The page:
But what about the result? I invite you to check out this moment of the video to get an idea. So yes, seen like that, it does not seem super impressive! Before its modification, the amp was able to go further in terms of distortion. But still… there is something.

Indeed, we find the Rock spirit of the late 60s, you know that time when we started to push the ball amps! I think we've found our “sound” base for the little big sound oriented production!

Let's go for the crunch!

4. The production!

So it's time to test a prod with this setting! For the latter, I decided to use the settings that I made you listen to previously.

We're going to be limited in terms of gain, but after all, in a production context, there's no need to put in tons to have a big sound. To put the odds on my side, I decided to go with a riff inspired by the Stoner/Hard Rock universe. You know, a repetitive and quite heavy tune. I specify that the guitar is tuned 1/2 tone lower.

I invite you to listen to the result here !

Well I don't know about you but... it does!! To be honest with you, I'm going to explain how I managed to get a bit of a massive sound with a low gain amp like the DV Mark.

The first thing is track overdubbing or Overdub. Indeed, there are 2 guitar takes in dual miking on this prod. 2 guitars playing the same thing! This will make it possible to inflate everything and above all to spatialize it. In this configuration, you must of course be square when recording, otherwise the slightest error will be felt!

Overdub, or the art of stacking takes!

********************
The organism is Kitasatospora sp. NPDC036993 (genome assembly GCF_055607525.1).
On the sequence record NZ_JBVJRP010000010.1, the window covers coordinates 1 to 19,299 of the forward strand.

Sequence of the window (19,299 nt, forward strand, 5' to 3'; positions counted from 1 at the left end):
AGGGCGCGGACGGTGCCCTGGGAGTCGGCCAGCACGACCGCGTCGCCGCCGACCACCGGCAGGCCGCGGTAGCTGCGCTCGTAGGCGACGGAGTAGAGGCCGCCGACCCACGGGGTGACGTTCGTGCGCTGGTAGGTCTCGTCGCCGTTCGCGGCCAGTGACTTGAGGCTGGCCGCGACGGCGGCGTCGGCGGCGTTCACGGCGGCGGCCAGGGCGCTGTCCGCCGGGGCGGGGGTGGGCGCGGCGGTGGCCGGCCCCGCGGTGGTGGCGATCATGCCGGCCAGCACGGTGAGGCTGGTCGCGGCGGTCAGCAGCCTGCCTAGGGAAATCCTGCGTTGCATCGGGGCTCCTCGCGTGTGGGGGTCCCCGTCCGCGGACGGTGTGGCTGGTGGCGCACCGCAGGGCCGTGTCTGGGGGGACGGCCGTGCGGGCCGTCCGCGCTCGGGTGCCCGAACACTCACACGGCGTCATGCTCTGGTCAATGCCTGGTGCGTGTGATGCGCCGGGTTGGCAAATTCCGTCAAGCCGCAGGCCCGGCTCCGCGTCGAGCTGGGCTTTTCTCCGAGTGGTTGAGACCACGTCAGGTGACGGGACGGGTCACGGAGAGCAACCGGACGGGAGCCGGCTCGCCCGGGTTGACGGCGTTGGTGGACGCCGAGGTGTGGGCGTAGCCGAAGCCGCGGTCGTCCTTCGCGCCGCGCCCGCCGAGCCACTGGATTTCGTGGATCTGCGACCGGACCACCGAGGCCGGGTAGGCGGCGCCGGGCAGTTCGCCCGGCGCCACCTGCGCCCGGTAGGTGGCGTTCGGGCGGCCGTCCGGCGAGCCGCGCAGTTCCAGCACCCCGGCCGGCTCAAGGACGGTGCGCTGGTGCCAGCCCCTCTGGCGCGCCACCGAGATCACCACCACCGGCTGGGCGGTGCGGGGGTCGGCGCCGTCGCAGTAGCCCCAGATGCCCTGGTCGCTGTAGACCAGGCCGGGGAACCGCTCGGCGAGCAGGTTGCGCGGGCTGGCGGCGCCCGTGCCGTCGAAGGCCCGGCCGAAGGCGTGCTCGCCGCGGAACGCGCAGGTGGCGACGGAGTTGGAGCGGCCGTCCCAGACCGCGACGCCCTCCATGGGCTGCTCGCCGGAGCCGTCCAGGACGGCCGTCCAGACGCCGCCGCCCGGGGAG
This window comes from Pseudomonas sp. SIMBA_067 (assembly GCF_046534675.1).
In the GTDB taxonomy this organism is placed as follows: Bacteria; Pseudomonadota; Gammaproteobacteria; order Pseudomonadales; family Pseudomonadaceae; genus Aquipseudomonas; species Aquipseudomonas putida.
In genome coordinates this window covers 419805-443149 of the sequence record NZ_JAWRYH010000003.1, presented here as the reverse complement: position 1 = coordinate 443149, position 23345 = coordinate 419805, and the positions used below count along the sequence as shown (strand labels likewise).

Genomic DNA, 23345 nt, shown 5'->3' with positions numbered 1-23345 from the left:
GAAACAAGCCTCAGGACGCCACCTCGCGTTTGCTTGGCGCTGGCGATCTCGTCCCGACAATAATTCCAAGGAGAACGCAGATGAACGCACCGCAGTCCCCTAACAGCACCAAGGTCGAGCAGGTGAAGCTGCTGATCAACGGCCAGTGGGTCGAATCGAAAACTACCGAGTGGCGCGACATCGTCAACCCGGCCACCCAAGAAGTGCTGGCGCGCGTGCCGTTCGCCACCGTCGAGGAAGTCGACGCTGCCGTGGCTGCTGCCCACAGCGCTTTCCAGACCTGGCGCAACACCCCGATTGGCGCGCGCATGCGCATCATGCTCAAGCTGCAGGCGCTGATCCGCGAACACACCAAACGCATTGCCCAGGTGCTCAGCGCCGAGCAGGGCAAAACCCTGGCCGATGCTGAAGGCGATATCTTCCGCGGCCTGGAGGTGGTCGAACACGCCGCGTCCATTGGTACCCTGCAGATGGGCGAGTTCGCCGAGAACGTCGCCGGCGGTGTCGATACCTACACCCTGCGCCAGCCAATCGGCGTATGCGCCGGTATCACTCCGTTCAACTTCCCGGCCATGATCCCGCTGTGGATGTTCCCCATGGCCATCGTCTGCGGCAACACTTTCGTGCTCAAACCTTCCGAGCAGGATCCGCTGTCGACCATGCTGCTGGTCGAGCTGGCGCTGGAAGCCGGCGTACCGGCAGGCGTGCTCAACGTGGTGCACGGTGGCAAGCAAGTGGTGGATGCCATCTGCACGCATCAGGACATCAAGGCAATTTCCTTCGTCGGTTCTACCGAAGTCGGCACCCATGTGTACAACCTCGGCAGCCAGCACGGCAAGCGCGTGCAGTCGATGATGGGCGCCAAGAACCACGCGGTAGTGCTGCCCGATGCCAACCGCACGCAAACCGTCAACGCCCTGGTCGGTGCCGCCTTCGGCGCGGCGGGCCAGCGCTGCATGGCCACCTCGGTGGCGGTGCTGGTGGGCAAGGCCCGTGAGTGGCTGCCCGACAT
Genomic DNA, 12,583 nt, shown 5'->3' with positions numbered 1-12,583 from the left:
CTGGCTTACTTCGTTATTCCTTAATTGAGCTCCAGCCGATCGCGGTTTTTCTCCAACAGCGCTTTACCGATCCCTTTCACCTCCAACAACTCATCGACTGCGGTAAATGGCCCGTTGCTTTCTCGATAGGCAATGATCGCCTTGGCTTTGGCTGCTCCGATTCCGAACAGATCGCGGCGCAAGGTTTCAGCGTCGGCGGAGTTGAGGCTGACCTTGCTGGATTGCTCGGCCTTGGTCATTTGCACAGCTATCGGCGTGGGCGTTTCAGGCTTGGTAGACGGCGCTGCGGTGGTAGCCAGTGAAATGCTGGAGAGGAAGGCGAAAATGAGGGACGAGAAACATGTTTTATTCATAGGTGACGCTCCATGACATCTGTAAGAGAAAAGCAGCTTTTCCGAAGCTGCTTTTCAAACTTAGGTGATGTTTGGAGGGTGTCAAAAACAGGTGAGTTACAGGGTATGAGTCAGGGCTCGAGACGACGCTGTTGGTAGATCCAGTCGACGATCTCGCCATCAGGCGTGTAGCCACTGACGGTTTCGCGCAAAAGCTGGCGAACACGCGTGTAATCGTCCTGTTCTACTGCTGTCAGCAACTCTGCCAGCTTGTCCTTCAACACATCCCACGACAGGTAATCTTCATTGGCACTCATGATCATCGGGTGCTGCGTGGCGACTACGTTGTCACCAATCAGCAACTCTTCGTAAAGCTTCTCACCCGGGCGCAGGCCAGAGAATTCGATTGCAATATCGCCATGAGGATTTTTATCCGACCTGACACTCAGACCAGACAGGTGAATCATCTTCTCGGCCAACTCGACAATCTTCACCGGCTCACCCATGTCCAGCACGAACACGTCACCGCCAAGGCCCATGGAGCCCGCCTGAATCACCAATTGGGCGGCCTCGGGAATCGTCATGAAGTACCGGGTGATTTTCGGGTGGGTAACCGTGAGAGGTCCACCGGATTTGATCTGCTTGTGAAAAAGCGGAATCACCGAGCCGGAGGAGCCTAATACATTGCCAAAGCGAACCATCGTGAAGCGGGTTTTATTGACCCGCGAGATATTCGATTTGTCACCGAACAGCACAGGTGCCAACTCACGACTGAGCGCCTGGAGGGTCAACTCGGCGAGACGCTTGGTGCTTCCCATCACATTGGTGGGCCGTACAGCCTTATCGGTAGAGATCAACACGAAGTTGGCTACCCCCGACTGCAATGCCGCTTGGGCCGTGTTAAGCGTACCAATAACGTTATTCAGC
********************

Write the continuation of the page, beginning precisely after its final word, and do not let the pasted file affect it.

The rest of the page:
In terms of processing, I usually keep it simple. Indeed, when you are satisfied with your catch, you try to touch as little as possible! I will explain my treatment to you.

We start with the subtractive, with the excellent Fab Filter Pro Q3. This is a very precise equalization that will allow me to clean the guitar takes: we eliminate a little rumble at the bottom, and we touch a little on the ice pick frequencies of the V30.

On the guitar group, I added in parallel processing a plug-in that I particularly like: the Wave J37. This is a tape saturation whose purpose is to saturate and therefore to inflate the sound a little more. In order to use it sparingly, putting it in parallel seemed obvious to me.

In order to glue everything together, I used a plug-in using the famous SSL console's compressor, the G-Bus, directly on the guitar group. By using the latter with lightness, we manage to glue the guitars and give a compact rendering! Ideal for the cohesion of the whole

Finally, a little ambient reverb (to compensate for the Dry of the isocab) and an aesthetic reverb and we're good! The bet seems raised!

Do you need a high gain amp for big sound and a low gain amp for clean? Well not necessarily. As you have seen throughout the article, depending on the settings and the recording/processing techniques, it is possible to obtain a violent sound with an amp that is not necessarily intended for that. AND remember one thing: even a Low Gain amp can overdrive. The thing is, you'll potentially be deaf before you can prove it! Kiss 😘